For hardworking self-published authors, there is hope. It’s only a typo!
You are not alone in trying to perfect your manuscript. Perhaps, you are working even harder and making a better fist of it than some of the big publishers at removing every single typo.
While reading two separate posts on Forbes and The Verge regarding the annoyance of typos in e-books, it was reassuring in some respects to note that the brunt of the complaints was directed at large publishers.
However, as I read the long list of comments on these posts, a few new pieces of information caught my attention. Although there was one very important consideration that was missing.
The new information I found interesting was contained in one comment. I quote:
GAP e-books: an explanation for why they are so shoddy.
I’ve just learned that the production AND PROOFREADING for Bantam/Spectra e-books is done…in India. By people who barely speak English. (Apparently this applies to every e-book published by the conglomerate which includes Bantam.)
If this is true, it says a lot about how quality control in publishing is being outsourced to the cheapest contractor.
Another practice being used to convert backlisted manuscripts to electronic files is by using OCR. (Optical Character Recognition). Anyone who has had any experience with OCR will know it is a process that is far from perfect. A quote from the Forbes article:
Unacceptable or not, that’s what someone has done. Simply OCR’d the printed text and not subbed *sic (sub edited) it through again.
I shudder to think what the result would be, as my experience with OCR has been that the result always contains character errors on every single page.
Poor quality control
While these two areas gained a mention, along with the obvious blame on poor editing, sub-editing and proofreading, the one missing reason for ebook errors is the process itself. No matter in what form a final text is prepared, be it html, doc, rtf, pdf, epub or any number of other file formats, it will then be converted yet again into the file used by each ebook distributor or retailer.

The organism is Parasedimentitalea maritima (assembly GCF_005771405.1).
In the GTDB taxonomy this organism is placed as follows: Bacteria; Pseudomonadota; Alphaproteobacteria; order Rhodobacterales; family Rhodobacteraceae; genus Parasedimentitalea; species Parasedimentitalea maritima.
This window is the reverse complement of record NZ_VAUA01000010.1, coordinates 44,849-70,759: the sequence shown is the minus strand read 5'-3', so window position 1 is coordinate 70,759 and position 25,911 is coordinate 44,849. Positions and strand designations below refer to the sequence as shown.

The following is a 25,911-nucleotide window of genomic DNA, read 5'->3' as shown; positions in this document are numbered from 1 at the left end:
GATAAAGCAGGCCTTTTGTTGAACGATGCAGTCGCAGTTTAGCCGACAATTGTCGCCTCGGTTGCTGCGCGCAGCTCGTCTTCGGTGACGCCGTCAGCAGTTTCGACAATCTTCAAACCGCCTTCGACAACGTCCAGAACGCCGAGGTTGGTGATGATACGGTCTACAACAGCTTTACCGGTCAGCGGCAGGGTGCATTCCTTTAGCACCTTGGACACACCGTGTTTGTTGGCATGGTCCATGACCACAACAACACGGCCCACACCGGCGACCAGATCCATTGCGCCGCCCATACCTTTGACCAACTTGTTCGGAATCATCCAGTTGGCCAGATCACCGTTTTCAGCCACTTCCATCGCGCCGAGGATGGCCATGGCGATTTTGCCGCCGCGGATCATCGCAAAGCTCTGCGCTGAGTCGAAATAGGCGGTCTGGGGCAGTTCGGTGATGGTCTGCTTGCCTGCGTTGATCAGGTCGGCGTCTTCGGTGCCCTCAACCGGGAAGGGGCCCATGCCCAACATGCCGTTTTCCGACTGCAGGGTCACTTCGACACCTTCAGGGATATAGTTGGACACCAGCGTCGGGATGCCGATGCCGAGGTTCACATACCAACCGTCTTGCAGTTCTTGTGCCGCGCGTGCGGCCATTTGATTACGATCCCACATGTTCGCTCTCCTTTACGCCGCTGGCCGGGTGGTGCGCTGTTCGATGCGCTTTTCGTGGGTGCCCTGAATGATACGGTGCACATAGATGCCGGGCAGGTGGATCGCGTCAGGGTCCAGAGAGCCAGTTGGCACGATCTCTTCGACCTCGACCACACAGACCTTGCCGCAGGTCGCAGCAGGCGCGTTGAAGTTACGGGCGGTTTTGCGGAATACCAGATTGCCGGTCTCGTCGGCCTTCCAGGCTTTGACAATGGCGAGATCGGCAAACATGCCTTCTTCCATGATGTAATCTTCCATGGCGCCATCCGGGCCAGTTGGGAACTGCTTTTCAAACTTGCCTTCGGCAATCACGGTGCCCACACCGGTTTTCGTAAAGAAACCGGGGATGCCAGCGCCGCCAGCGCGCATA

As Kindle, Apple and Smashwords and all the other platforms use a wide variety of e-publishing formats, even the most perfect text needs to be ‘crunched’, ‘auto vetted’ or ‘converted’ to this new file type.
In other words, the words of the text are converted into ones and zeros, and then back again into text. And rarely perfectly.
This differs completely from the technique used in a printed book, where all text is reproduced using photographic processes and therefore reproduced exactly as intended.
From my own experience, when I have download copies of one of my ebooks from different sources, they are never exactly the same.
The most common problem are changes in formatting, removal of italicised text, removal, replacement or misinterpretation of accented characters and random changes to fonts and paragraph styles.
Quite honestly, some conversions are good, while some I could only call a dog’s breakfast. It also makes a huge difference if a file has been prepared using Apple programmes or Microsoft programmes.
Most ebook conversions programmes will not work with Apple word processing programmes, or if they do, they add random characters and spaces that can change formatting styles.
So the grand ebook typo debate will continue I am sure, but it is worth noting that many of the complaints against sloppy authors, poor proofreading or lousy formatting could, and perhaps should really be aimed at the ebook process itself, and not necessarily towards those who work hard in the preparation of the texts themselves.
E & OE